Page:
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Under the Sydney Clouds

Dr Eoin Fogarty

Graduated from UCD in 2004.He has just completed a one year rotation as a HEMS registrar in Sydney.

He is currently about to start a 6 month secondment in Geelong hospital, Victoria and is working towards his FACEM.

To start with I graduated from UCD in 2004 and over the next ten years I worked in various posts in mainly Emergency all over the country.

I like to think I got a good and bad experience of emergency medicine in Ireland.

In the latter stages of my SPR scheme I got introduced to prehospital and retrieval medicine by doing supervision shifts with training Advanced Paramedics in rapid response vehicles and doing retrieval with Aeromedevac Ireland.
One thing led to another and before I knew it I had a job lined up in Sydney for Careflight doing HEMS and fixed wing retrievals, to start in August 2014. I had one year left on my SPR scheme in Ireland after I got the job offer and the thought of moving to Sydney and leaving behind the dysfunctional and overcrowded emergency departments really kept me going. I remember being semi obsessed with following social media about Careflight during this period. The work they did was exciting and really satisfying. The paperwork for registration and visas was quite trying and expensive at this stage but I battled through as I was very enthusiastic.

I finished work in St. Vincent’s in early July 2014, got my pass in the FCEM on July 11th, got married on July 12th and then flew by myself on the 28th to Sydney leaving behind my slightly annoyed new wife. She was to fly out 6 weeks later.

My first experiences of Sydney were very positive. I went into the administration people in Careflight on my first day who literally greeted me with open arms and a hug. They also handed me a breathalyser and a urine specimen pot for drug testing. I was told that this is normal and happens frequently in aeromedicine.

The next 5 weeks or so involved intensive training typically up at 5:30 each morning and getting home around 9 exhausted and fit for bed. The training was like doing an ATLS course non-stop. The medicine is quite different to Ireland including a low threshold to do rapid sequence induction and blood being the resuscitation fluid of choice for all trauma patients in the prehospital setting. We then did a one week helicopter familiarisation and Helicopter Underwater Escape Training course (HUET). The winch training was definitely the bit scary. I tried to play it off with my crewman but one look at my white knuckles when I would hold the firm handles of the cabin gave it all away. When I thought we were done we then had to restart it all again doing it at night time with the crew using night vision goggles.


I went live on our rota in early September. One of my first jobs was an elderly patient about two hours flying on a fixed wing west of Sydney. He was in complete heart block and needed to be retrieved to a Sydney hospital. The runway we were to land on was something similar to an ordinary road, well actually it was just an ordinary road with a few extra lights that the pilot could turn on from his cockpit. The pilot flew over once to scare away any kangaroos lying on the runway and then landed. It was a short hop to the local Emergency Department / GP surgery. This hospital had a capacity for two patients and I remember the nurse said if anyone was “sick” they were transferred out. The flight back was uneventful but a real eye opener for rural medicine in outback Australia.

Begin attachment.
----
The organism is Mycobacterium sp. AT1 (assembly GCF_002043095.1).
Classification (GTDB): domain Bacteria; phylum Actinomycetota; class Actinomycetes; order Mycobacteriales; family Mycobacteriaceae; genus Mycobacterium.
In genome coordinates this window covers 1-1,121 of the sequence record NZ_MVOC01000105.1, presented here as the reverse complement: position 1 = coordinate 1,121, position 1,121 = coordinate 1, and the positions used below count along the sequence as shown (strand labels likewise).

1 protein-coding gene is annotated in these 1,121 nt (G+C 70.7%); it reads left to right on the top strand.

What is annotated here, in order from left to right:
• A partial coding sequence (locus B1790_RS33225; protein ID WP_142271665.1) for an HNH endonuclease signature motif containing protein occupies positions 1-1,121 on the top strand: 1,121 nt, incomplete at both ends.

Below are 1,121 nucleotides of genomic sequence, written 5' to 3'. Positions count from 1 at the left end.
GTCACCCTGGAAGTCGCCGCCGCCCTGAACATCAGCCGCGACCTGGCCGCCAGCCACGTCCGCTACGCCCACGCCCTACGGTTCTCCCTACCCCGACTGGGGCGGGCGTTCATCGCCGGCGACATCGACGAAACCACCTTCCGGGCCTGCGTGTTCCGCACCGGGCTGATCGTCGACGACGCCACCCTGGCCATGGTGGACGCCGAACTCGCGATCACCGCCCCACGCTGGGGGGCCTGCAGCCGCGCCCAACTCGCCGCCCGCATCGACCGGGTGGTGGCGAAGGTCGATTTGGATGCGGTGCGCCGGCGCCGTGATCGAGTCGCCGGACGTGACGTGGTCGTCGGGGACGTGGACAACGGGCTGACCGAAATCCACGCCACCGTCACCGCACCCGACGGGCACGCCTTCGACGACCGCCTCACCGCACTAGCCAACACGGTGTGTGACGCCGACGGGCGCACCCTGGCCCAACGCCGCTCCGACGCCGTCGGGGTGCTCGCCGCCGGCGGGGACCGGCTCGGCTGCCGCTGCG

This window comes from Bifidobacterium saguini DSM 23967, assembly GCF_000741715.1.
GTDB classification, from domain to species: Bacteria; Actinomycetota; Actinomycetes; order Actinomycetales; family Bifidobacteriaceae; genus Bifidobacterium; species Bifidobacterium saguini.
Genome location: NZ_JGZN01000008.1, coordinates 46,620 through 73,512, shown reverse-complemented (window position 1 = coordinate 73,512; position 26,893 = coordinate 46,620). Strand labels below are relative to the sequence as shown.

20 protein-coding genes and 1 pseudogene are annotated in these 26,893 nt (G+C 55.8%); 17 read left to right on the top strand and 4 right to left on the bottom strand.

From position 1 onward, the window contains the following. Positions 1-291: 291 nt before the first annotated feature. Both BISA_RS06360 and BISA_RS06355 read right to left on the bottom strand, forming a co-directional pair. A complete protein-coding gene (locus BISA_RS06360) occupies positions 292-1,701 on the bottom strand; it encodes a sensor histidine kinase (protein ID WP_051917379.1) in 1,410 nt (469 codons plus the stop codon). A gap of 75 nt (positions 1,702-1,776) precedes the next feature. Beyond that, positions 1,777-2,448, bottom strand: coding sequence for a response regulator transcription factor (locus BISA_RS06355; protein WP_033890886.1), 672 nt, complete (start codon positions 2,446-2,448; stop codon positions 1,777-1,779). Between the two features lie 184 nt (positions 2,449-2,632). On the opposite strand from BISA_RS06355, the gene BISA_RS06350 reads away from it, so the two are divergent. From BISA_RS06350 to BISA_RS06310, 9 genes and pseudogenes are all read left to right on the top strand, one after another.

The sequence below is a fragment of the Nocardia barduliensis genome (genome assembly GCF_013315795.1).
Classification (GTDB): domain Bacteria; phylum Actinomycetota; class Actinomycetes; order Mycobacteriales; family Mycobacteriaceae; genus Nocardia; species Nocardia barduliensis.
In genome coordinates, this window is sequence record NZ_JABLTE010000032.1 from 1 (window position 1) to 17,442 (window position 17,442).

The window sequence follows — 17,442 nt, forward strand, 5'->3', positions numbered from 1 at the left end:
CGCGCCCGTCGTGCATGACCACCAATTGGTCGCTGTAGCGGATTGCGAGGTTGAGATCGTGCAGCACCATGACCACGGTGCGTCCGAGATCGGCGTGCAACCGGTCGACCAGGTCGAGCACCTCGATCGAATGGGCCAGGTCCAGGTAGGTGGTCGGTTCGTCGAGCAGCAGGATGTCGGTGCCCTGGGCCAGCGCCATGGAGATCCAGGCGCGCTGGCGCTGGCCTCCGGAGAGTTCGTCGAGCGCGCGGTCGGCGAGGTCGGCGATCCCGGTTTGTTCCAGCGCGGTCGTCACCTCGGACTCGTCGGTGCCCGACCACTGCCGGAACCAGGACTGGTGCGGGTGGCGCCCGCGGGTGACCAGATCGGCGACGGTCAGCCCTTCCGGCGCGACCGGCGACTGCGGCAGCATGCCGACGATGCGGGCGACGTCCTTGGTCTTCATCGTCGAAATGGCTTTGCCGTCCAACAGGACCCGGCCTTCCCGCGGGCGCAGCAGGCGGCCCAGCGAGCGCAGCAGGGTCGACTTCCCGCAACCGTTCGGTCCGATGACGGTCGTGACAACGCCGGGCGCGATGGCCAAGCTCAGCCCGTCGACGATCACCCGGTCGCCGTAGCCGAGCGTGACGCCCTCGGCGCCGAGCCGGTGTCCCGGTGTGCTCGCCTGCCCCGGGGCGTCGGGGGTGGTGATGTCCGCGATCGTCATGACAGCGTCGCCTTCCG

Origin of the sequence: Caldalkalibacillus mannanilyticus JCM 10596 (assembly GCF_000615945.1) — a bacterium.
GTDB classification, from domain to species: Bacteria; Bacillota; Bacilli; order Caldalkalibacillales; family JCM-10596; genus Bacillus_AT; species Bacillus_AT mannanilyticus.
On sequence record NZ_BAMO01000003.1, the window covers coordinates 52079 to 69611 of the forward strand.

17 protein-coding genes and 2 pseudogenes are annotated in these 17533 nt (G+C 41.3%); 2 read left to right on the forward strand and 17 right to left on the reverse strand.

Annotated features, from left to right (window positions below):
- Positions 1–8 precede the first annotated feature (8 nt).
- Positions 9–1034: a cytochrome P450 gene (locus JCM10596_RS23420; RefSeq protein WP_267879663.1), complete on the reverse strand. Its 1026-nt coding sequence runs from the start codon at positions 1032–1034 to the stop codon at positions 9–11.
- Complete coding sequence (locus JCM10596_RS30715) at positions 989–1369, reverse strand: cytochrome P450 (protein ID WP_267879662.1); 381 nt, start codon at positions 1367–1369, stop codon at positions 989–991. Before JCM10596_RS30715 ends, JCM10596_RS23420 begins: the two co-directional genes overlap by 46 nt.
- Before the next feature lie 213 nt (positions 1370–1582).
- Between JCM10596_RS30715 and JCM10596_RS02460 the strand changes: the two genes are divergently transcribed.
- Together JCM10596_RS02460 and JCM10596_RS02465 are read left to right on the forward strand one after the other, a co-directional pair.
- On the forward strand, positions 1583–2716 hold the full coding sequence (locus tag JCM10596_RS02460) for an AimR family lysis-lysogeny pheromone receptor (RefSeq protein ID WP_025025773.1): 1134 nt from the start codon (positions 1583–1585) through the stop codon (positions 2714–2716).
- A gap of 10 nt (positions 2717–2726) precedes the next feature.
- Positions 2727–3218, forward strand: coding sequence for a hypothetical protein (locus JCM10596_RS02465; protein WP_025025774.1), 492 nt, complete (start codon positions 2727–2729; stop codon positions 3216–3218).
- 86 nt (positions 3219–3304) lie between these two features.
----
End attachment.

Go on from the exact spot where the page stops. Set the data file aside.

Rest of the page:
Over the next four months I did about forty jobs. These were about 50:50 interhospital / primary tasking’s, the term interhospital being used very loosely as a number of hospitals I attended did not have basic facilities like X-rays out of hours. Most tasking’s were to trauma patients primarily with a helicopter response. I did a small number of jobs in road ambulances and fixed wings. There is a lot of downtime in this job but when you’re busy your usually really busy. I have ended up watching and learning a lot about cricket in the helicopter base during the downtime.

I have yet to do an actual live winch but have done some amazing flying including flying under the clouds through the valleys in the Blue Mountains and landing on a 69,000 ton cargo ship off the coast of Newcastle where I got out to pick up an injured sailor. The Emergency Departments here are very different to back home where you are unlikely to come across inpatients and trolleys and you are generally greeted here by multiple senior doctors in varying specialties on your arrival.

I work about two shifts on base and two shifts on call a week. These are usually 12 hours long but can be extended depending on the cases going on. There is usually at least one other doctor to call and if you’re fatigued and you are expected to say so and go home. The idea of going home early during a 12 hour shift is completely foreign to me but I have seen it happen here.

The take home pay is almost twice what I earned as a senior registrar back home. You will need this though as Australia is expensive.

I am quite happy here at the moment but definitely miss home. We are very conscience that family and friends back home are realistically a day and a half away if we need to go home in a hurry.
My plan is to move to Melbourne next August to continue in Emergency medicine and work towards my FACEM.
Overall I loved the move to Australia and regret a little not moving over sooner. When the conditions are right back home we’ll be moving home.

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